Although Imai, 52, has appeared in almost 100 plays, “Memorial” is only his eighth venture into directing. Hence it is hardly surprising when he says a big part of what attracted him to this play was that, as an actor, he was curious how best to deliver Matsubara’s “nonauthentic drama.”

“There just aren’t any clues or stage instructions about how to portray the characters — and these are vital parts of any script for conventional plays,” Imai says. “Consequently, I believe the actors are key to presenting the playwright’s world. It will be important that they say the words properly to convincingly express his complicated but heartfelt lines strongly, whether they’re based on reality or not.”

Imai says he is up for the challenge of handling the actors and their often open-ended dialogue.

“Of course, I oversee the performance, including the music and visuals,” he says, “but the crucial point will be how I, as director, work with the actors to bring the play to life in our dramatization on stage.”

In “Memorial,” which has no back stories explaining why anything happens, Matsubara uses a conversational style of dialogue among people who meet each other unexpectedly. Many actors also play multiple roles as characters from different backgrounds.

Whoever they are, though, and however they meet, the characters soon start sharing their daily problems and difficulties, sometimes also expressing bitter ironies, through lines such as, “You would kill people if America ordered you to do so, wouldn’t you?”

Yet while it appears each character is freely voicing his or her own opinion, Imai says the play has a powerful, unified tone despite its disparate threads.

“We are repeating scenes by trial and error in rehearsal,” he says. “And despite all my experience as an actor, I’ve never spent so much time thinking about theater itself, the meaning of acting, or the roles of audiences.”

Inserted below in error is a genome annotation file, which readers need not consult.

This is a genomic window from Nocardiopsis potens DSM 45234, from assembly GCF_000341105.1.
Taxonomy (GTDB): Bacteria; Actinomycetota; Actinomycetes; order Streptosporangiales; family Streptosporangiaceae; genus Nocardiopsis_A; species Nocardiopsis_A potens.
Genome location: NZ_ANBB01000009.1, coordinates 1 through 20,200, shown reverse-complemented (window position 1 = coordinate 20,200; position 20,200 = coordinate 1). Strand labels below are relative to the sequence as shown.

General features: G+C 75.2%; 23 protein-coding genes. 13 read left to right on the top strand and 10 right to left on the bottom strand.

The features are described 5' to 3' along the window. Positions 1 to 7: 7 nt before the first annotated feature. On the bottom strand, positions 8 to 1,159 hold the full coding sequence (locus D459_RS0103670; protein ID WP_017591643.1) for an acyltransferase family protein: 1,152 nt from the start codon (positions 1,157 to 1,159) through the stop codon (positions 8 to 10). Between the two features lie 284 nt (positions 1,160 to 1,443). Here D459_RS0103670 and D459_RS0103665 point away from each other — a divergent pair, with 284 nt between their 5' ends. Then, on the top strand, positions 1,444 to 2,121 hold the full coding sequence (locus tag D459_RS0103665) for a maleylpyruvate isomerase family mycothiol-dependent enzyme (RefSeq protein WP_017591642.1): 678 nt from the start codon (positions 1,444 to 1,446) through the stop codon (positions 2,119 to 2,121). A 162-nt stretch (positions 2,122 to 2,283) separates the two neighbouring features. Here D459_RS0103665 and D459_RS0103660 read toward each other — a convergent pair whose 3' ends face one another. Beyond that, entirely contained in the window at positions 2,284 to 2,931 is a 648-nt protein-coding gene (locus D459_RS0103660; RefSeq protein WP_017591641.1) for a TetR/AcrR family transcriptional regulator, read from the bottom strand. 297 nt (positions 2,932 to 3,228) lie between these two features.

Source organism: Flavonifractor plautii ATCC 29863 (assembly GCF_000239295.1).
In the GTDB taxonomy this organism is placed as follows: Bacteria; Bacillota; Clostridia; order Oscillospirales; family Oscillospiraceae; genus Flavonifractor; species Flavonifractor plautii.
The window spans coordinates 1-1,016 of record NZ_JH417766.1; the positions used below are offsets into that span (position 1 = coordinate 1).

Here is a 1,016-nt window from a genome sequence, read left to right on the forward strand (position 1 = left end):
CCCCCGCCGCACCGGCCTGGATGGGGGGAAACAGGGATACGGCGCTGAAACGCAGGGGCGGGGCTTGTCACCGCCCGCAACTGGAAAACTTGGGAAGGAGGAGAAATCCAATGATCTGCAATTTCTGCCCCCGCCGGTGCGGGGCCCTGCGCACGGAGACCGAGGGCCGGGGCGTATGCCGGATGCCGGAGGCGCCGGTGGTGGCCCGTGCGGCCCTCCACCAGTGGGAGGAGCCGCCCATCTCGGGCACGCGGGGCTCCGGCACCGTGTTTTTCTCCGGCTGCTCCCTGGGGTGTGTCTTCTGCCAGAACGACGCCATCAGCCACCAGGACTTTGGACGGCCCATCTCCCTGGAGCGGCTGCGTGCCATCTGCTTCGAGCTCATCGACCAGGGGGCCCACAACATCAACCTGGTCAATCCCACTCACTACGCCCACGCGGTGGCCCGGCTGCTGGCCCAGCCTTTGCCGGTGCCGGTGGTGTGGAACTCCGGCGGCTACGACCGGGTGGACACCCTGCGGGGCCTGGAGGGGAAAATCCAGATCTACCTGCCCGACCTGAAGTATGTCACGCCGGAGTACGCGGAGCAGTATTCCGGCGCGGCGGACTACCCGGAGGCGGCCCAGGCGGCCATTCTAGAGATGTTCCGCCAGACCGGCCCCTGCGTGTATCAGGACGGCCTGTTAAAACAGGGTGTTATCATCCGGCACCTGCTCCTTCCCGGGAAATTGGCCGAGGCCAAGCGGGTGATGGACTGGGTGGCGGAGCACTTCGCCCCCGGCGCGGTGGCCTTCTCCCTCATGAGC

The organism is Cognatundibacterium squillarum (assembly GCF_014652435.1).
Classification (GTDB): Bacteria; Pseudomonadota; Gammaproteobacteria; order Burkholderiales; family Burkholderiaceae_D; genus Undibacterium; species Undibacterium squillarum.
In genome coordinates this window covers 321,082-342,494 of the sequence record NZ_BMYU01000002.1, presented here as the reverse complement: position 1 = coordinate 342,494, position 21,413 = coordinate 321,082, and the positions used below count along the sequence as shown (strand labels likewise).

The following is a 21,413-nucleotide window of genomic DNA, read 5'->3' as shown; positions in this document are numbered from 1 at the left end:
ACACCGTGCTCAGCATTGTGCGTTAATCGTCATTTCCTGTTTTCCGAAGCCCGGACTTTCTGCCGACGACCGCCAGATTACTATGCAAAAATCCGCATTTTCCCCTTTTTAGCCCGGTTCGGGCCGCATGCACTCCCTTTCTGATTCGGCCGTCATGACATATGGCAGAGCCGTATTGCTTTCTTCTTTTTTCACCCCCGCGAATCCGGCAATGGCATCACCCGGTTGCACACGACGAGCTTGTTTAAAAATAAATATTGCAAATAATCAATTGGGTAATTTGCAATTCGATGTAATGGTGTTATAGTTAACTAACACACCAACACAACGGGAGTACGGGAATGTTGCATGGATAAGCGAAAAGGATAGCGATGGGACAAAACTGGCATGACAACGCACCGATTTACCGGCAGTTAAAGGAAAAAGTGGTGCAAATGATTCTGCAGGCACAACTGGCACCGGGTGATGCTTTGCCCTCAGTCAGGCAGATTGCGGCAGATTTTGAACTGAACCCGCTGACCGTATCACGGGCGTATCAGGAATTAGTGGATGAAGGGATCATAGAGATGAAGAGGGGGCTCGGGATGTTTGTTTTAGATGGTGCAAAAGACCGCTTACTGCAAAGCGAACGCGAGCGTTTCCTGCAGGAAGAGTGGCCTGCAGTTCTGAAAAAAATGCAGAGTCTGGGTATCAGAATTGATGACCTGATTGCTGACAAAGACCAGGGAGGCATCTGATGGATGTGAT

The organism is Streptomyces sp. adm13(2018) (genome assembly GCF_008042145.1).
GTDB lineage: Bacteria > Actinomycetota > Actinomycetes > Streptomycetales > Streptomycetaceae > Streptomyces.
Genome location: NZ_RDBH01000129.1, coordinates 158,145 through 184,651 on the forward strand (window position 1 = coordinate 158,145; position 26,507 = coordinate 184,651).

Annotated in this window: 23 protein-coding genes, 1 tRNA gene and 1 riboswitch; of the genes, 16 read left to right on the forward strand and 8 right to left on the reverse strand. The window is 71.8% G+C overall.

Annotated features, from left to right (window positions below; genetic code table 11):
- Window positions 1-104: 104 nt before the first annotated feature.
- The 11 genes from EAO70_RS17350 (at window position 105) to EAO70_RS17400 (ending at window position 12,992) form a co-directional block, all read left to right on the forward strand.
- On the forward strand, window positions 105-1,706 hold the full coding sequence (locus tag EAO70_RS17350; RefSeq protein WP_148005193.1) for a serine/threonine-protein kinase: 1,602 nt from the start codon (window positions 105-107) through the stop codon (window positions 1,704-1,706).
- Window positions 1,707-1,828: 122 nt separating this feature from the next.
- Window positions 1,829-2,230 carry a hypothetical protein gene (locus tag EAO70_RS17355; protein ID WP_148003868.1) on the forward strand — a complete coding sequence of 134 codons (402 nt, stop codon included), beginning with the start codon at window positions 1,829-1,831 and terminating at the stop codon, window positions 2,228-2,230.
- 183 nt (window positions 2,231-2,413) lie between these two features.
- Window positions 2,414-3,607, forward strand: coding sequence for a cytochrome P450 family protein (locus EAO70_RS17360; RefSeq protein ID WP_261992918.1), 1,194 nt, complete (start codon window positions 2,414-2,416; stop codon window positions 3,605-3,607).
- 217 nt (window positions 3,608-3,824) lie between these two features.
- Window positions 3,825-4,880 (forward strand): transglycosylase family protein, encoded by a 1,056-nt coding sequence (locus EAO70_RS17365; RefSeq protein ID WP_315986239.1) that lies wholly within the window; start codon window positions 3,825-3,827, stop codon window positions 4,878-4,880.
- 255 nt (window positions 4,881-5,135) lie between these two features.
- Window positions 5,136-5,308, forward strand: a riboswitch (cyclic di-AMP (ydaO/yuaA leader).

Reflecting further on this staging, the Bungakuza veteran continues, “I understand today’s commercial market mechanism. It’s great that many people enjoy pure entertainment programs, and I actually sometimes perform in them. However, I believe we need to protect experimental and even abstruse plays like ‘Memorial,’ although I presume some in the audience will say they don’t understand it, or it didn’t move them.

“Even so, I think some questions will remain in their minds that they will think about afterward,” Imai says. “It’s for this reason that I’m convinced of the long-term utility of theater.”

In addition, referring to audiences at Bungakuza’s 200-seat Atelier theater space where “Memorial” is being staged, Imai says, “Many of our loyal customers are quite elderly, so I must strike the right balance between presenting a naturalistic drama they enjoy and stimulating them with a bit of an experimental approach.”

To that end, Imai and the actors are still discussing, scene by scene, how to deliver the lines. But while declaring that it would be “boring” to arrive at the end result easily, he laughs as he adds, “We are enjoying this voyage, even though we don’t know our destination.”

Imai says that working with this play’s actors and creators is very different to the things he has done before.

“This is thrilling, because its many unknown possibilities are making me think in different ways,” he says. “So to reward Bungakuza’s flexibility in staging ‘Memorial,’ even though it wasn’t written when I proposed it, I hope our audiences will be delighted by this exciting initiative as well.”

“Memorial” runs from Dec. 3 to 15 at the Bungakuza Atelier theater in Tokyo’s Shinjuku Ward. For more information, visit www.bungakuza.com/memorial/index-english.